Barbara takes a turn manning the Oz Club’s table at one of our East Coast “Munchkin” Conventions.

 

 

 

 

And memorably, at a Castle Park convention when I was in search of Patty Tobias, who was rooming with her, Barbara opened the door late at night with her hair down. Forty-five years seeing her signature French twist, you’d better believe that moment stands out!

Munchkin Karl Slover was one of many interesting people Barbara enjoyed meeting at Oz Club conventions.

With her late husband John, Barbara attended Oz, The National Convention 2012 in Michigan. She was frail, but she greatly enjoyed time we spent together while I showed her images on my laptop that recounted convention history. She also joined us for a bit in Philadelphia (Oz, The National Convention 2016) where she drew friends around her like a magnet; our cluster reminisced about our shared past. She’d written a Bugle essay, “The Boys of Philadelphia,” for the occasion.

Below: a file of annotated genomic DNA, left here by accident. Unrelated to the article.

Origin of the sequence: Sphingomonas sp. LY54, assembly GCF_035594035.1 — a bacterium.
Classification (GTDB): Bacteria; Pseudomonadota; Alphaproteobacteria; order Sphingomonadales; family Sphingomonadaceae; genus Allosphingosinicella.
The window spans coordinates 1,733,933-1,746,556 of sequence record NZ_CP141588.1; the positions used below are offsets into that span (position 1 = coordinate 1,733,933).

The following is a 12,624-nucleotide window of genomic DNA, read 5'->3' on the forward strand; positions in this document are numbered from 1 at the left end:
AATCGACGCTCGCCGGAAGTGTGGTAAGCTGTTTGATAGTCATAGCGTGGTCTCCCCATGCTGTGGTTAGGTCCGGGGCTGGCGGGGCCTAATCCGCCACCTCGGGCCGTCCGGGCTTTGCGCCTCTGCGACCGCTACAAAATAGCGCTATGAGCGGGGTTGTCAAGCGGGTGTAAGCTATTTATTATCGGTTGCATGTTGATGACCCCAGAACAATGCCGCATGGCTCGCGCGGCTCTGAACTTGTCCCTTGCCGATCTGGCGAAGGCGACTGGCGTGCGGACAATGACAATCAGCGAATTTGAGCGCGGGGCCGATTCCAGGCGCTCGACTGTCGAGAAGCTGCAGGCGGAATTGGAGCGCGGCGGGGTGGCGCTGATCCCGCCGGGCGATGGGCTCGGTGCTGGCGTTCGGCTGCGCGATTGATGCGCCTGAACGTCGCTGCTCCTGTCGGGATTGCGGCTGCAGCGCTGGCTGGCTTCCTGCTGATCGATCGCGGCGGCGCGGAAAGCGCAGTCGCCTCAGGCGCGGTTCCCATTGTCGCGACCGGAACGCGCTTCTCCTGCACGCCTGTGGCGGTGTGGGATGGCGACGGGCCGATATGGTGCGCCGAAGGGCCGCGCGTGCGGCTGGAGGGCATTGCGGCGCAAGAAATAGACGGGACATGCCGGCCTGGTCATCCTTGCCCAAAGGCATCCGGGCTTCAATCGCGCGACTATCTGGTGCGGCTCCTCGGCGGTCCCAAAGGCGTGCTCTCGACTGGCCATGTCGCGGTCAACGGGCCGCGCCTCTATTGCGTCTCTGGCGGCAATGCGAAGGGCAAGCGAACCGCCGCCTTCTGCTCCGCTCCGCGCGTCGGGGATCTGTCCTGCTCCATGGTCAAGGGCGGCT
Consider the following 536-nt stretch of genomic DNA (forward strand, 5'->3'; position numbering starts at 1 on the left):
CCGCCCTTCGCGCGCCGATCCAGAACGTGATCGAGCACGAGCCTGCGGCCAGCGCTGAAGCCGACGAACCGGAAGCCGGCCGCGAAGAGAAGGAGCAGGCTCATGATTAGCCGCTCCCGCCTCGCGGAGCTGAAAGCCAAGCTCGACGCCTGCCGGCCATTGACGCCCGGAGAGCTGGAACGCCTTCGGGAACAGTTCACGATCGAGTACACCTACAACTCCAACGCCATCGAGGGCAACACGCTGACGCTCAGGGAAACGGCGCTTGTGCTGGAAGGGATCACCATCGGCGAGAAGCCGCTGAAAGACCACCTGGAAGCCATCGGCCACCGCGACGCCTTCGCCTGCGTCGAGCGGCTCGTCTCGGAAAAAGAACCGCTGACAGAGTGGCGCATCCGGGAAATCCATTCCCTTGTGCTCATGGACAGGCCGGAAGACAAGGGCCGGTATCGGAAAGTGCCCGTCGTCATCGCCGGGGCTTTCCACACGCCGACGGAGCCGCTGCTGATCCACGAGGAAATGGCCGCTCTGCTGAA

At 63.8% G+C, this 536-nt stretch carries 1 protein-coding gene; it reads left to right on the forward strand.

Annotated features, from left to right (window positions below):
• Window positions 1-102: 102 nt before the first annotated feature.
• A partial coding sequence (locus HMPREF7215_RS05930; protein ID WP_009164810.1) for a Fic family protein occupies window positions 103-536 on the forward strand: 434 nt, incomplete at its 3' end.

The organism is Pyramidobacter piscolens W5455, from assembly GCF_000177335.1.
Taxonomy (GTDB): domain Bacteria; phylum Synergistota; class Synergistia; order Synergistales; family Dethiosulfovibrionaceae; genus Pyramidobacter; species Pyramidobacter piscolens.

I’m sure I’ll think of other memories that matter to me, but for the moment I just wanted to get this blog posted so others would have the opportunity to share their stories about Barbara. Please do. I’m sure both friends who knew her and curious others who weren’t so fortunate will appreciate hearing your memories.

Update, Dec. 13:  Kate Koelle suggests donations made in her mother’s memory be directed to The International Wizard of Oz Club. We appreciate her thinking of us!  Our mailing address is available in the “Contact Us” section of this website.  Donations may be made online here:  Donate

Update, Jan. 13: Services for Barbara will be held 11:00 a.m. March 16 at Trinity Episcopal Church, 301 N. Chester Rd., Swarthmore, PA 19081. 

Past editors of The Baum Bugle pose at an Oz convention with Barbara front and center. Glinda photobombs.

To conclude, here’s a bit from Barbara in her own words. She contributed it to the 2017 Oz Club Calendar when I asked her to reflect on her season as Editor of the Baum Bugle: